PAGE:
The Third Reich left a lasting imprint on the world. The legacy of Adolf Hitler and his Nazi Party is almost impossibly vile and vast. Starting the biggest war this planet has ever seen while committing multiple genocides on an unprecedented scale is a surefire way to stick in the minds of people forever. But Nazi Germany’s influence exists in all sorts of other peculiar ways as well.
Here is a list of 10 ways the Fuhrer and his collaborators influenced the world of fashion.
10 They Cared About Style
The Nazis may well have been as close to evil as we have ever seen, but they understood branding. Senior Nazi and Reich Minister of Propaganda Joseph Goebbels knew all about the power of appearance. He knew that scruffy combat fatigues instill very little fear in people. But pristine uniforms tailored to make the wearer look as tall, broad, and imposing as possible have an intense impact.
Goebbels was a stickler for precision, especially when it came to fashion. It is rumored that he owned hundreds of suits so that he would never have to wear the same one twice in any given calendar year.
By insisting on having such a recognizable look, Goebbels was instilling in the Nazis a strong brand presence. Never before had military aggression and fashion come together so forcefully. And it made a big impact. The world of high fashion has shown signs of military—and specifically Nazi—influence ever since.
9 Their Uniforms Are Now The Go-To For ‘Evil’
Since their birth in the 1930s, Nazi uniforms have served as a benchmark for “evil” costume design. Given the scope of their crimes and the staggering level of atrocities the Nazis were responsible for, it is no huge surprise that modern fiction often stylizes its villains as Nazi-esque.
Nazism is an easy signifier for audiences that the bad guys are, well, bad. We have seen it time and time again in film. Take George Lucas’s The Empire Strikes Back, for example. The Galactic Empire in their military-style getups could easily be mistaken for being Third Reich. Lucas has even admitted as much:
“The Nazis are basically the same costume as we used in the first film, and they are designed to be very authoritarian, very Empire-like.”
8 Coco Chanel
When Hitler’s men began invading Europe, Gabrielle Bonheur Chanel was already an established and respected fashion designer. Better known by her nickname “Coco,” she had pioneered the svelte and iconic “little black dress.” But the Nazi occupation of France was to catapult her to superstardom. And in the most unusual way.
Instead of resisting or going into hiding, Chanel decided—effectively—to embrace Nazi rule. She took a German lover by the name of Hans Gunther von Dincklage and became a spy, helping recruit for the Third Reich.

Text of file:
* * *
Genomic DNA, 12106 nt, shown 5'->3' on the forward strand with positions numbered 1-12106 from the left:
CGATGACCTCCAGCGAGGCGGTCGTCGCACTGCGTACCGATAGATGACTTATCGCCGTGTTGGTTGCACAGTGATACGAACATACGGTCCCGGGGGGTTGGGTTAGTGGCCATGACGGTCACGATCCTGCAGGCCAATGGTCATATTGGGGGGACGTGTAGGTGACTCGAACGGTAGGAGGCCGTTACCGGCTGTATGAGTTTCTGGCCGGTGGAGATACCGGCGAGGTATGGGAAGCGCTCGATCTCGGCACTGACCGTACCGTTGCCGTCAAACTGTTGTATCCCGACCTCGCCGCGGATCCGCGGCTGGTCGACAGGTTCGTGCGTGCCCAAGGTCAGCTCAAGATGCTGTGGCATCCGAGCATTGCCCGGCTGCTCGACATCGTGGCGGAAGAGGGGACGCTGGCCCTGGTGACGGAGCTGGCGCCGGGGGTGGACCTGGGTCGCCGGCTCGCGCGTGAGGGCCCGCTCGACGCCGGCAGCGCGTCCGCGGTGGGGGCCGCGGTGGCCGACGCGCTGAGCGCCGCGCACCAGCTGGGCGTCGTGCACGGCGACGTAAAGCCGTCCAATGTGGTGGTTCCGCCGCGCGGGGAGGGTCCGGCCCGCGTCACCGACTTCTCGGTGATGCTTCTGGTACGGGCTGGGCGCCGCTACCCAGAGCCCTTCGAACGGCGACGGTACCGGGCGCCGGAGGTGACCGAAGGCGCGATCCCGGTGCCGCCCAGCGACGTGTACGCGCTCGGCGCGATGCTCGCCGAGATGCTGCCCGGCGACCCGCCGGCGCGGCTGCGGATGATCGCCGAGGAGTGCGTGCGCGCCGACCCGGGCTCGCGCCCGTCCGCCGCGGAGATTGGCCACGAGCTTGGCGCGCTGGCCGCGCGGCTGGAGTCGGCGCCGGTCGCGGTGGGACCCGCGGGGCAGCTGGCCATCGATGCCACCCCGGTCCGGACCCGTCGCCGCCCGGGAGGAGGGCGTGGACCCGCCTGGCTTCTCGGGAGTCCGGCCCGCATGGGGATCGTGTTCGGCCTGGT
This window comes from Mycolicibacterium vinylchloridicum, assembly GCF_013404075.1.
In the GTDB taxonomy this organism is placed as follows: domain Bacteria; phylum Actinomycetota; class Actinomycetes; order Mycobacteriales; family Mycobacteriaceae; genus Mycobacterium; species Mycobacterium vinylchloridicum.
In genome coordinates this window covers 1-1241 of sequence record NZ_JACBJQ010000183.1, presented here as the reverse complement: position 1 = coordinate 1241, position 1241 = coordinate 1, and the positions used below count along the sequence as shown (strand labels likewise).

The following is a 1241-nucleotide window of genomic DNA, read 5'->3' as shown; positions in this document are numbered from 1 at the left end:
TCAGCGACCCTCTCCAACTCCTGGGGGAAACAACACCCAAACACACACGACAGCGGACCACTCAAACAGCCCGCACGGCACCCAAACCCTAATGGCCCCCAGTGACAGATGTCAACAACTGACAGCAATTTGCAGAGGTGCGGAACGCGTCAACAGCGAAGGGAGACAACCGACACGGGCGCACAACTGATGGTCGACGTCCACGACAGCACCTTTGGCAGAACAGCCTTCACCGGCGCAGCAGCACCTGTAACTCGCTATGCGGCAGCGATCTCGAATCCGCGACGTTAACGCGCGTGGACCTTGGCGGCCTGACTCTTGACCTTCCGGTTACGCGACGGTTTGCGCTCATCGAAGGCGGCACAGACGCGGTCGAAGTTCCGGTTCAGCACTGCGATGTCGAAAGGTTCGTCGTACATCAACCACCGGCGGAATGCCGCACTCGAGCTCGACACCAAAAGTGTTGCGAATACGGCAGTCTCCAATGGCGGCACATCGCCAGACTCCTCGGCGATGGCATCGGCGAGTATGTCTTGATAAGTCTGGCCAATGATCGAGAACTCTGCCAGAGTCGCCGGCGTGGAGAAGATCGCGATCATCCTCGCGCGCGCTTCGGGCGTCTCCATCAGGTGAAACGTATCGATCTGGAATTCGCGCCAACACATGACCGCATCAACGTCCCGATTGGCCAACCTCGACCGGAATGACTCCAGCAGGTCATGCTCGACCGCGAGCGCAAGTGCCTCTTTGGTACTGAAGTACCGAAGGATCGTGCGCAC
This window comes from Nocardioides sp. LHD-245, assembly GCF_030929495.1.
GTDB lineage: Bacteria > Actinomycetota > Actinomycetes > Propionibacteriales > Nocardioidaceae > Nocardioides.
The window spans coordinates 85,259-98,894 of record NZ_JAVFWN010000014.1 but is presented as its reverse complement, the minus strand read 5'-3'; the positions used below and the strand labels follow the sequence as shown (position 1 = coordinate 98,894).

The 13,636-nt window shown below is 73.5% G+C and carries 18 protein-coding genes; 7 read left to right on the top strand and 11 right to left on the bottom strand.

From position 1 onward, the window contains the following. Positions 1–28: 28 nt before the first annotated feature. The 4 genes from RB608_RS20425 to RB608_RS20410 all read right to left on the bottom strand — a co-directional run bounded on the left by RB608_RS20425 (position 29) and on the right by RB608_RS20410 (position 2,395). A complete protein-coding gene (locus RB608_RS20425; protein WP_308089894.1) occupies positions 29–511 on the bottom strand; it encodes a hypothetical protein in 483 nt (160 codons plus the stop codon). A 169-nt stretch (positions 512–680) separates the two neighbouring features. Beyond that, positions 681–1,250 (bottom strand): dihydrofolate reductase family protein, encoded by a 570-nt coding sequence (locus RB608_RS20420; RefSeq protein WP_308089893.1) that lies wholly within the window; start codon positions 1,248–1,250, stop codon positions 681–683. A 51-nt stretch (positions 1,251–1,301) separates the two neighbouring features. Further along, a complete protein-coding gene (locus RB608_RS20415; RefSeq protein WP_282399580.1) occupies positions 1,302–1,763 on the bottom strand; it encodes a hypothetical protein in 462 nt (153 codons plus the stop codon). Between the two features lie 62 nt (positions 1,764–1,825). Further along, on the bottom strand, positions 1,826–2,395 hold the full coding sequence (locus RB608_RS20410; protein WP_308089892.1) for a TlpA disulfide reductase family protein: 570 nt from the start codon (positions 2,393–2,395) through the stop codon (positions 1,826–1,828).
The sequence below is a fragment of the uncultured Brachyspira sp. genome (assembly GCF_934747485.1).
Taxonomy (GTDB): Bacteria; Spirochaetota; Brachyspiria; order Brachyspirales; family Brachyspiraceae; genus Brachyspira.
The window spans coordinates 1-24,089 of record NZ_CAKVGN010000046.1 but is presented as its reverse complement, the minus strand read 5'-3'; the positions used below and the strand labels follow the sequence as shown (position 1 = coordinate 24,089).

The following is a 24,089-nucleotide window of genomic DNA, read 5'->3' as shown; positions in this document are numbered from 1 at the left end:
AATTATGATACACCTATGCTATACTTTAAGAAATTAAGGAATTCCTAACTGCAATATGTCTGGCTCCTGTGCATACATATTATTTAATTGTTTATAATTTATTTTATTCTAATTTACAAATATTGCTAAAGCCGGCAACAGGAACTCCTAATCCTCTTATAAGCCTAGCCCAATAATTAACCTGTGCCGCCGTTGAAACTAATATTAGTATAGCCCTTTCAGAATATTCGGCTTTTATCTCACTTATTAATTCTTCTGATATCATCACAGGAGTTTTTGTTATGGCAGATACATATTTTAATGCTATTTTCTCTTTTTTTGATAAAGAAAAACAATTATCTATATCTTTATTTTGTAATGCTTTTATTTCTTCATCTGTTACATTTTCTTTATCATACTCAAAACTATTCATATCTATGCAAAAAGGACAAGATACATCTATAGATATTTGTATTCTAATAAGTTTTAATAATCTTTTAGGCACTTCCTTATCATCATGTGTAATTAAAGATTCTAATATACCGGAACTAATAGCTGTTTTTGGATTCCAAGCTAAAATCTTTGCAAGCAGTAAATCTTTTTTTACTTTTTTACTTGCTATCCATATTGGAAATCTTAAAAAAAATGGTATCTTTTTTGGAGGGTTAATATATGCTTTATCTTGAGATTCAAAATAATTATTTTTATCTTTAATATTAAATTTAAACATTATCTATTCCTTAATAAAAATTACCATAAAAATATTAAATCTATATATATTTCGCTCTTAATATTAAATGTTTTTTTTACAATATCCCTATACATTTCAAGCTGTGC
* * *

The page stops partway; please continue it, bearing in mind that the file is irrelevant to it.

After the war ended, far from being shunned for her behavior, Chanel was quickly established as the foremost French fashion designer of the day. And she wasted no time in building her empire. If anything, the rumors of her association with Nazi Germany gave the Chanel brand publicity and even, strangely, an air of mystique and invulnerability.
7 Toothbrush Mustaches
It seems ridiculous now, but people once loved the toothbrush mustache. Were it not for Adolf Hitler’s adoption of it, we might see it adorning the upper lips of men today. Pre-Fuhrer, it was a popular style of mustache. Oliver Hardy and Charlie Chaplin—two of the biggest stars in the world at the time—both wore one with pride and inspired men across the world to follow suit.
It wasn’t Chaplin that influenced Hitler to trim his facial hair into the shape of a toothbrush, though. That is an urban myth. Initially, Hitler wore his mustache long, in the popular handlebar style. But, while fighting in The Great War, it would get in the way of his gas mask. So he trimmed it down to fit. And kept it like that.
6 Hugo Boss
We told you earlier how Joseph Goebbels made sure that Nazi officers always looked the part. And that was never more true than when he oversaw the design and production of the uniforms for the most feared of all the Nazi military units, the Schutzstaffel (better known as the “SS”).
The sight alone of the black dress uniforms and the sinister Death’s Head Skull on their caps was enough to cause terror. Black being, historically, an evil-oriented color. And Death’s Head Skulls being, well, Death’s Head Skulls.
Goebbels instructed Munich-based outfitter Hugo Boss and his staff to create the SS uniforms. Boss was already producing the infamous “brown shirts” at the time anyway (as worn by the Sturmabteilung, the feared paramilitary wing that met its end in the bloody left-wing purge of 1934 known as “The Night of the Long Knives”).
And when high-ranking Nazis told you to do something, you did it. So it is difficult to lay too much blame at Boss’s door. Although he did go on to preside over a production line that used almost entirely forced labor.
A lot of you out there probably still buy Hugo Boss suits, cologne, and sunglasses. But would you if you truly knew their role in World War II? If it helps, they have since apologized for what happened.